DH: A great (former Northern State (South Dakota) coach) Don Meyer quote is just (about) leaving a place better than when you found it. … That’s what we tried to do at Hebron — just really have that worker’s mentality. That underclassmen group that were eighth graders when I got there are now juniors. Sam Hutto, Scott Gabel and Zach Calvert, (current Hebron coach) Brandon (Johnson) is doing a great job over there. (Hebron athletics director) Taylor (Davis) hit a home run with that hire.
DF: Are you at least coaching on a rec league level these days to keep busy?
DH: I said I wasn’t going to back into coaching. Now all fo the sudden, it’s 7- and 8-year-old basketball with my son., which is really, really cool. ... I think every coach gets into coaching to influence that next generation, but how often is it that we’re game planning, we are (arranging) busing, schedules, everything like that. Now I get to do character development — what we all want to do. And the really cool part is, when I meet with head coaches like (Brookwood baseball coach) Titus (Martin) and (Brookwood football coach) Philip (Jones), I just get to ask them, ‘Hey, what’s something you’ve always wanted to do?’ Whether it be character development or community service. So with Philip, we were able to create that Golden Helmet leadership group, and we’ve been able to use it now with baseball, the same concept. We’ve even taken that up to North Hall (High School) now with their football team.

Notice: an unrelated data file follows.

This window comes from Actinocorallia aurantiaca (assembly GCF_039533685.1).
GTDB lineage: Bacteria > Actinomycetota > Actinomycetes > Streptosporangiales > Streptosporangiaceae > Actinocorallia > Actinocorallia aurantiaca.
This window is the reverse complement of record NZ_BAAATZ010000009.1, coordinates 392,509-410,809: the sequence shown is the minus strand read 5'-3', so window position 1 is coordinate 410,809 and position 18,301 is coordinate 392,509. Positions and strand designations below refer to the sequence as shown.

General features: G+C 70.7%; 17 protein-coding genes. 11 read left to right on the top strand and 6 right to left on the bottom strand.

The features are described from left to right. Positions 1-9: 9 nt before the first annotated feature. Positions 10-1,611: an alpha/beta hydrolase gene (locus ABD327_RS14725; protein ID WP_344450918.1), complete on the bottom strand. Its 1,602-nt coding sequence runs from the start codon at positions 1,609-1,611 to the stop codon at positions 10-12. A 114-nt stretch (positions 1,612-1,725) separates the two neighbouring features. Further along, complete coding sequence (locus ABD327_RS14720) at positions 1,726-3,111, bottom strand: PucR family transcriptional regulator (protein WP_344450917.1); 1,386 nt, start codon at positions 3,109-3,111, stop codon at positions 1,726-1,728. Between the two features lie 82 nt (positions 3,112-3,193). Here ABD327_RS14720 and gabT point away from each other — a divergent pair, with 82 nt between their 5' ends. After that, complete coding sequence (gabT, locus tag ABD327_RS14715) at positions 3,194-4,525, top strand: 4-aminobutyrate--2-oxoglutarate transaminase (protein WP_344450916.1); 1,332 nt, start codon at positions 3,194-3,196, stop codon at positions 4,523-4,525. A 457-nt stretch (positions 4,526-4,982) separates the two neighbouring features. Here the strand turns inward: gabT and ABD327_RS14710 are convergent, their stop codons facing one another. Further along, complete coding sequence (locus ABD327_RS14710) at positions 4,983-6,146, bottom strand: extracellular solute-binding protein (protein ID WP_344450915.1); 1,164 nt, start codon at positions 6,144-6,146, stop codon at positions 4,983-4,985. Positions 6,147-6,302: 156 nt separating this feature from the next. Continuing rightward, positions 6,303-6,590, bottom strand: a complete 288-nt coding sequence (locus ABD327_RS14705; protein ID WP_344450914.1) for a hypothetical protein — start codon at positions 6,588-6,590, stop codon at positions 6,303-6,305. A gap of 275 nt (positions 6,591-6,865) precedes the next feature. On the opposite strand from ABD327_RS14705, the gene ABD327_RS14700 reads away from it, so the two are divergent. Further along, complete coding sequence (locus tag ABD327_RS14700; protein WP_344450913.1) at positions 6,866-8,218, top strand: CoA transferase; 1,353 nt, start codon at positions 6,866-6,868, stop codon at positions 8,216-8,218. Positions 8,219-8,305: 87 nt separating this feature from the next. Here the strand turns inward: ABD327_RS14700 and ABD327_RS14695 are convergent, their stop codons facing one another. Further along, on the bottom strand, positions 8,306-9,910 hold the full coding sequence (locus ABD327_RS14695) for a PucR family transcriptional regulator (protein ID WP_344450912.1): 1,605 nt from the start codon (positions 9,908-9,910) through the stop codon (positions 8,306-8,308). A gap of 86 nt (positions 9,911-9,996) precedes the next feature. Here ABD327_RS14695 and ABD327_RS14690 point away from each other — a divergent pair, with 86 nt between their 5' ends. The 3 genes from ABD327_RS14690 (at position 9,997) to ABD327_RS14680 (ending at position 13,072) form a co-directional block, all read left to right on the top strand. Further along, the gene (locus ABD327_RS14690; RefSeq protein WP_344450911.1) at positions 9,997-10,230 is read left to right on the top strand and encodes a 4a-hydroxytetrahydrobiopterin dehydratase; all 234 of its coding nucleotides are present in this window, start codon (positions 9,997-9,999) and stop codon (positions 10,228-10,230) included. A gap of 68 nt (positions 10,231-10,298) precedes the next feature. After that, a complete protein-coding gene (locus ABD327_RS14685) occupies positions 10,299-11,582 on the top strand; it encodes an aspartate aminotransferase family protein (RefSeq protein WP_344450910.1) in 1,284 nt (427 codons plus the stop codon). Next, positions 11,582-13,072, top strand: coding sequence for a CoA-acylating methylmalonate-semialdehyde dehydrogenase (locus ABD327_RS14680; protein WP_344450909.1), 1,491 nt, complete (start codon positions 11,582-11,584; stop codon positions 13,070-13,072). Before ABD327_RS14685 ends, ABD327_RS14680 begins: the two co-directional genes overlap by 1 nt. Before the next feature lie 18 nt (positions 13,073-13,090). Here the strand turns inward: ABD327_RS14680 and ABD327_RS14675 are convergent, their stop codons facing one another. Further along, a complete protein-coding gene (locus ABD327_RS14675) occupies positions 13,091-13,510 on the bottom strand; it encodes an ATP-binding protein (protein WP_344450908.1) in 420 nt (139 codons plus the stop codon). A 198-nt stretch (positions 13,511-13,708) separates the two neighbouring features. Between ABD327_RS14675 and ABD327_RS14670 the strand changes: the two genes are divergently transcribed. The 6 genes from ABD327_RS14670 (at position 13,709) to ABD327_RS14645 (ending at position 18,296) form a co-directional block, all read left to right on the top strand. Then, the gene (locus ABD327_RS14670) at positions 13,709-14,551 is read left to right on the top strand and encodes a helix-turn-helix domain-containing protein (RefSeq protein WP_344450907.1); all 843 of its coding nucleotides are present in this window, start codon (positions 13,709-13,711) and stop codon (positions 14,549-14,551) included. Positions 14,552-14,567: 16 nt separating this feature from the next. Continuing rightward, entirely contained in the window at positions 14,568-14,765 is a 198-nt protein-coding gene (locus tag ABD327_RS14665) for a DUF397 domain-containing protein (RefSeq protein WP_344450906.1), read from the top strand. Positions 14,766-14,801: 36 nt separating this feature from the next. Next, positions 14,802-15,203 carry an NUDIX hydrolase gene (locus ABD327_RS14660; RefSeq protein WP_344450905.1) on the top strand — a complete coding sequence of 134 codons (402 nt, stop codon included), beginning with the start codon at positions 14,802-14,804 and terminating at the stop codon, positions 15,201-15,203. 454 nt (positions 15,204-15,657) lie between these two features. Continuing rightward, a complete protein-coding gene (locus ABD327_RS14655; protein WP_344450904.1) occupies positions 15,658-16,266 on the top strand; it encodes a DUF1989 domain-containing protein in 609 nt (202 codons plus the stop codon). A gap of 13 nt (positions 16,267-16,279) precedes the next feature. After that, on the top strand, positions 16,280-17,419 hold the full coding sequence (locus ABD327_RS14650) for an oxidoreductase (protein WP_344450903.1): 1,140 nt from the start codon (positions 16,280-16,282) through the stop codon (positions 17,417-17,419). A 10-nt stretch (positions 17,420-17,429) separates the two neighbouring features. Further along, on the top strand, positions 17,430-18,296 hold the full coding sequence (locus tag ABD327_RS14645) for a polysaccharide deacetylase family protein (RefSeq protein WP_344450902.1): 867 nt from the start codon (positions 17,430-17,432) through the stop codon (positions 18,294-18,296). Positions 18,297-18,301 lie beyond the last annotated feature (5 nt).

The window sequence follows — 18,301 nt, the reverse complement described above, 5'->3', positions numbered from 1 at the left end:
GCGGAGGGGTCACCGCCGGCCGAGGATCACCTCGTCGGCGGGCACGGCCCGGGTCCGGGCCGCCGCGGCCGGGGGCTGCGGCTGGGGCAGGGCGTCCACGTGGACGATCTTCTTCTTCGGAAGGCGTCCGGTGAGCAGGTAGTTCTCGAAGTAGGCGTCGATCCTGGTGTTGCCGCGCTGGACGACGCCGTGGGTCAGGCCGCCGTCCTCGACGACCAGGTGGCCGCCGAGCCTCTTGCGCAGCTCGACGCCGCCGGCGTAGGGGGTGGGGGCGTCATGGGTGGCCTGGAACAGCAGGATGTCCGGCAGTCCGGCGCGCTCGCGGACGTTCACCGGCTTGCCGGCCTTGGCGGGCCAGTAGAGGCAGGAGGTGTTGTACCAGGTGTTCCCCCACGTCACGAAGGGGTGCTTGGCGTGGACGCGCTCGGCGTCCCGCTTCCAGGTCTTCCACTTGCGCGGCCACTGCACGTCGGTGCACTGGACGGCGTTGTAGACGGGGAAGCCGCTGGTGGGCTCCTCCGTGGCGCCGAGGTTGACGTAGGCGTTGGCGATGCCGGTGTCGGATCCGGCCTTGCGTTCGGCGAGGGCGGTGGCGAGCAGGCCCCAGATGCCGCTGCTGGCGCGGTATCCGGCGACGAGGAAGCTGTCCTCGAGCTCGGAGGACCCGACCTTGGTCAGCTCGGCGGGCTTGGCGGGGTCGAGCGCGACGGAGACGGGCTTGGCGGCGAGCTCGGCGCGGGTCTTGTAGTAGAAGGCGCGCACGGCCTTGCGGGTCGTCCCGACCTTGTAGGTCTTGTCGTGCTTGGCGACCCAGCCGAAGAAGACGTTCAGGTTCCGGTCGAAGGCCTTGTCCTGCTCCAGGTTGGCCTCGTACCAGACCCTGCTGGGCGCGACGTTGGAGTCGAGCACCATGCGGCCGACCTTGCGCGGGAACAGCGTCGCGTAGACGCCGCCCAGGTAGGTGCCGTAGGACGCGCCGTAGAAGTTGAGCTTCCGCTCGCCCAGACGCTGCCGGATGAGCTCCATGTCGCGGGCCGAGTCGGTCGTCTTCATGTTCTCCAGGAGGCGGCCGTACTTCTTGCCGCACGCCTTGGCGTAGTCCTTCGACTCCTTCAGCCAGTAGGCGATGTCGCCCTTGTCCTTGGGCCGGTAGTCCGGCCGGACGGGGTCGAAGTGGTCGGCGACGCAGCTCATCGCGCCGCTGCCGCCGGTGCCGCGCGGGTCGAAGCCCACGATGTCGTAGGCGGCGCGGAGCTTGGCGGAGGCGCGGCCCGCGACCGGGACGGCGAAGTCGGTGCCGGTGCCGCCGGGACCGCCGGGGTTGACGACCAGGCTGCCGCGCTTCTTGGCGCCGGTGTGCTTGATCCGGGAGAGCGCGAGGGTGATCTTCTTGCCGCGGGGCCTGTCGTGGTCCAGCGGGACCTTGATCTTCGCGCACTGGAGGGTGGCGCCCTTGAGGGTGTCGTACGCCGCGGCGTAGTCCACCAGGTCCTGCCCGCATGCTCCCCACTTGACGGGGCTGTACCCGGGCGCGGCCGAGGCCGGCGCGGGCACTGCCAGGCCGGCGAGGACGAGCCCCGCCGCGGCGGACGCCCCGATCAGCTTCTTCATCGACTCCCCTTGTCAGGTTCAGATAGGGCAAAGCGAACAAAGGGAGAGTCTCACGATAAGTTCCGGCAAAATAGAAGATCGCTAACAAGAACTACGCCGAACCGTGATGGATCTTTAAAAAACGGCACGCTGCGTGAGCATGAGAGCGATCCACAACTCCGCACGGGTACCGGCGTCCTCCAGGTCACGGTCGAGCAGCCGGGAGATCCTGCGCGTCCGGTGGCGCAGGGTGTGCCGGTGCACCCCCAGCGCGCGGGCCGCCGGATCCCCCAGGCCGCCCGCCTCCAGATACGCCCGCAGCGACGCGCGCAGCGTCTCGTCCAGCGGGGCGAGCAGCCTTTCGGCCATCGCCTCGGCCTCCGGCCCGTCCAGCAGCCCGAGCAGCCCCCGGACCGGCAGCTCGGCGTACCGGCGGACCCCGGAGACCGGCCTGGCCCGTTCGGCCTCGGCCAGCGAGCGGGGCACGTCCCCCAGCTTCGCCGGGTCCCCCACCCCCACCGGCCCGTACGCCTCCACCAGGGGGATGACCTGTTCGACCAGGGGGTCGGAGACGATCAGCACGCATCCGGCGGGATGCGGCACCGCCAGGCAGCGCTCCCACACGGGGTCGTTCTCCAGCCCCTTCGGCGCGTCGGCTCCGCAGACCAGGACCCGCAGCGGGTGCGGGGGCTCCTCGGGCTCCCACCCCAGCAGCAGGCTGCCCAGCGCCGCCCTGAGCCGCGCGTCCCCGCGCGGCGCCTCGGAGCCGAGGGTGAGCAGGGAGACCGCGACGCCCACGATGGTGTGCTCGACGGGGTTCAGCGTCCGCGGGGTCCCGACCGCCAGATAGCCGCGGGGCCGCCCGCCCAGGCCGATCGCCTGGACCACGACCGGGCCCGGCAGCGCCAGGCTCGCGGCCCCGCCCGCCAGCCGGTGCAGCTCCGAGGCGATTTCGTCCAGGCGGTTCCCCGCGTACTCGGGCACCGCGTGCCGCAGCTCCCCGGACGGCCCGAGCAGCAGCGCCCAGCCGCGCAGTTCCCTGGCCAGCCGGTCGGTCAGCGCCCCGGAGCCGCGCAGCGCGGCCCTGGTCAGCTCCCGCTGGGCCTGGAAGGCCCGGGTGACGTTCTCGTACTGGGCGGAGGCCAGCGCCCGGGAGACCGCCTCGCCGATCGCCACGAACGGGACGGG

DF: So explain that, if you would, for our readers. What exactly is the Golden Helmet program?